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Help- My Teen is Self Harming!!!

Updated: Sep 7, 2023



Finding out your teenager is engaging in self harm is often shocking, confusing & scary for parents. There is a lot of misinformation about self harm around, & confusion about how best to address it. This guide will help you decide what course of action to take, & how to help your teen.


Defining Self Harm

Self harm is defined as any intentional self-injury or intentional physical pain inflicted in the context of high emotional distress, but is not aimed to end one's life.


Other terms for self harm are;

- deliberate self harm

- non-suicidal self injury (NSSI)


Examples of self harm include:

- cutting

- scratching

- burning

- hitting head

- punching self

- hair pulling

- pinching


The purpose of self harm is to reduce or avoid emotional distress with the use of physical pain & injury. This is different from suicidal actions, where the goal is to end one's life.


Self harming behaviours & suicidal behaviours are different, but they often coexist. People who engage in self harm are more likely to engage in suicidal behaviours, & is therefor an important risk factor to recognise & treat early.



Myths About Self Harm


There are many myths about self harm in our society. Understanding the true nature of self harm is vital to accessing effective treatment & having a helpful family response.


Myth: Self harm is done for attention

Fact: Self harm is an expression of high distress & a lack of skills in managing that distress. People who self harm often feel shame about it.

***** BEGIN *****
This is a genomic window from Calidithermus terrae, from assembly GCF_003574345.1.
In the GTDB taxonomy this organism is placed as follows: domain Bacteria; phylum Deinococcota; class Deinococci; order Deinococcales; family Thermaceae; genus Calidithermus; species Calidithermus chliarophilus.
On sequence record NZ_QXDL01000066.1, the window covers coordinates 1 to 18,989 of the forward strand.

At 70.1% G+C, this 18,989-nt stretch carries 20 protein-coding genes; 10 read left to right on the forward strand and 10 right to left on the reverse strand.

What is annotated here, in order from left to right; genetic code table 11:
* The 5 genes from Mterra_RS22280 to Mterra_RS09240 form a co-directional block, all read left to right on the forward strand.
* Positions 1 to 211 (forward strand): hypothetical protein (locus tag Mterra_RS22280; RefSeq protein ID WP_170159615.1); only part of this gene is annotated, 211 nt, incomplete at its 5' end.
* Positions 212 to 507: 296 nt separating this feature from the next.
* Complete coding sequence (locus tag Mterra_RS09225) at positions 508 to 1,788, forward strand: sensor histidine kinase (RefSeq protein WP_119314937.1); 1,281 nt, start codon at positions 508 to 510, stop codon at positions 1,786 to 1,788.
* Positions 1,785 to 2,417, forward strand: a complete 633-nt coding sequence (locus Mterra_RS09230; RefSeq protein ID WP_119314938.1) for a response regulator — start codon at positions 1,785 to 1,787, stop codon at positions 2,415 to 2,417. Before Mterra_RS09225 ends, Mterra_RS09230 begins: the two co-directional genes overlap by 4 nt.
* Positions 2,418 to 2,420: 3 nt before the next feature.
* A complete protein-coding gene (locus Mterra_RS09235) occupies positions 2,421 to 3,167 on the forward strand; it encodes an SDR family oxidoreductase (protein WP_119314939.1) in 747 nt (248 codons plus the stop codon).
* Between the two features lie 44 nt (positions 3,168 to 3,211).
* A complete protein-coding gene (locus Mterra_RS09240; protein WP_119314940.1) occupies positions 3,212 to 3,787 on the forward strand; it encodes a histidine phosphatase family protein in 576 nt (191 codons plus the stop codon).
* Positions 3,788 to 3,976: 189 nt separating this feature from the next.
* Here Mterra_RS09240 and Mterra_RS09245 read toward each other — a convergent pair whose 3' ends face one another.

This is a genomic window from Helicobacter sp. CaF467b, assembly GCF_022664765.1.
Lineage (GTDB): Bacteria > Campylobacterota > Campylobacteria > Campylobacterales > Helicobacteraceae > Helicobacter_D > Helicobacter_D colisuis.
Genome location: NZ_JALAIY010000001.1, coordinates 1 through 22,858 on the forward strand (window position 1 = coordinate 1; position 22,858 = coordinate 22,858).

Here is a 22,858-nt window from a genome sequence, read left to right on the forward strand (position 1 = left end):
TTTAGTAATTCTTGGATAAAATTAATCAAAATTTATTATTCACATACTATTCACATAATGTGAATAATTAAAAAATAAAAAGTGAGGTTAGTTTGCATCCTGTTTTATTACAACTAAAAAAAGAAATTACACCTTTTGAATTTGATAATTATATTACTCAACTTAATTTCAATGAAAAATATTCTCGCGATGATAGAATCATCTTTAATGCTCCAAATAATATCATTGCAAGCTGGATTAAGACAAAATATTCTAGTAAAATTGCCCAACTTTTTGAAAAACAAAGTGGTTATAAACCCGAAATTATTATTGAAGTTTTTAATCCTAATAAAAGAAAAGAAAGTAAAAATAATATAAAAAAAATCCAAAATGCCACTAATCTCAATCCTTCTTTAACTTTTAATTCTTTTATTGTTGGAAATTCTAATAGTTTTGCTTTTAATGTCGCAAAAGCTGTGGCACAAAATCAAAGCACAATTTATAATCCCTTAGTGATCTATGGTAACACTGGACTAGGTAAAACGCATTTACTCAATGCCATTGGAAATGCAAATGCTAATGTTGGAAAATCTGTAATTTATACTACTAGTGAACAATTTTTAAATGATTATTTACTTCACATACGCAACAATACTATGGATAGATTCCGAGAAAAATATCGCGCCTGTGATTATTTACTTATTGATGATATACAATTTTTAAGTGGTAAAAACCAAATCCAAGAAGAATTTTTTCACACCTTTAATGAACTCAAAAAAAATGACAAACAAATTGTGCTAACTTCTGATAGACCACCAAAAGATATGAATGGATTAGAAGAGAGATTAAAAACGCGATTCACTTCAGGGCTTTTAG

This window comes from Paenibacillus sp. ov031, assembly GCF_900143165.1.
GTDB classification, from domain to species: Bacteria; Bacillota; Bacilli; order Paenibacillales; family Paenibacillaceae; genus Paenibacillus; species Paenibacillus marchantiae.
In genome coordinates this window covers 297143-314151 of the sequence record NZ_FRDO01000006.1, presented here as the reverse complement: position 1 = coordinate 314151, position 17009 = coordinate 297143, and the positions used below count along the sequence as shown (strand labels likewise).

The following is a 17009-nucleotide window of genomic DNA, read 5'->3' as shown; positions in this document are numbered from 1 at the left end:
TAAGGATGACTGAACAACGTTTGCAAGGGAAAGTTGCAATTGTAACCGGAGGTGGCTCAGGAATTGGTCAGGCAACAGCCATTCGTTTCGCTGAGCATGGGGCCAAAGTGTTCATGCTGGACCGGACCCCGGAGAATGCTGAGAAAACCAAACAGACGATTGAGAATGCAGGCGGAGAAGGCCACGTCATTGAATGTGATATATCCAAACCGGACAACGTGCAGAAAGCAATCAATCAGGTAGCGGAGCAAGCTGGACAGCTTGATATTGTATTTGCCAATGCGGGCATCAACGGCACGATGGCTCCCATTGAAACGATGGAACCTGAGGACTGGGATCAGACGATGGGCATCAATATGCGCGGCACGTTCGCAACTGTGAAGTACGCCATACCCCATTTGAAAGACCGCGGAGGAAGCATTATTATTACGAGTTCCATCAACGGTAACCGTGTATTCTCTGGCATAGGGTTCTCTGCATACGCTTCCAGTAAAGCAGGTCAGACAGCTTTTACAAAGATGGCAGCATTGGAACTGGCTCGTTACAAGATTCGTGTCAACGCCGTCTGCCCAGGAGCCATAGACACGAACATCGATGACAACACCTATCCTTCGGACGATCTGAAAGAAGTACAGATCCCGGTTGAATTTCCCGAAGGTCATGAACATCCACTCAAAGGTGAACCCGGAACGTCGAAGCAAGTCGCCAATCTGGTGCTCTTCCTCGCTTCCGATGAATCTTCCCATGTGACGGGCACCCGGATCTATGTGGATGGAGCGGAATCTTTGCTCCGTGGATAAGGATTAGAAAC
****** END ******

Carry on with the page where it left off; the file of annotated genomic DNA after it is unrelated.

Myth: Teens who self harm will 'grow out of it'

Fact: Self harm is a serious & risky behaviour that requires specialist treatment. Left untreated, self harm often escalates to suicidal behaviours.


Myth: Nothing can be done to help a teen who doesn't want help

Fact: Nobody wants to be in distress, including teens. But ambivalence about getting help is normal. Teens do want help if it is made available & they are told there are things that can help.


Myth: Any therapist or health service can treat self harm.

Fact: Self harm is a specialist area that requires a different treatment approach to other issues. There are specific treatment models designed for the treatment of self harm (eg. dialectical behavioural therapy).


Myth: Removing access to means of self harm is enough to stop it

Fact: If someone wants to self harm, they will find a way to do so. Removal of means (eg. knives/ razors etc) on its own won't stop self harm unless the issues of high distress & lack of other skills are also addressed.


Myth: Punishment of self harm is an effective method to make a teen stop self harming

Fact: Punishment has been shown in many studies to not reduce self-harming behaviours, & in some cases it makes it worse &/or makes the teen be more secretive about it (which then makes it more dangerous).


Understanding Self Harm


There are some core elements to understanding self harm. Once you understand these elements, you will be in a better position to help your teen.


Self Harm is a Symptom- The Real Problem is High Distress & a Lack of Skills to Manage the Distress


One of the key mistakes people make when finding out a loved one is self harming, is they focus intently on the self harm. This makes sense- it's scary & confusing!


But if we only focus on the self harming, we're not addressing the real problem.... which is high distress & lack of other skills to manage that distress. We need a plan that addresses the actual, underlying problem.


Using Traditional Safety-Planning Methods is Often Not Adequate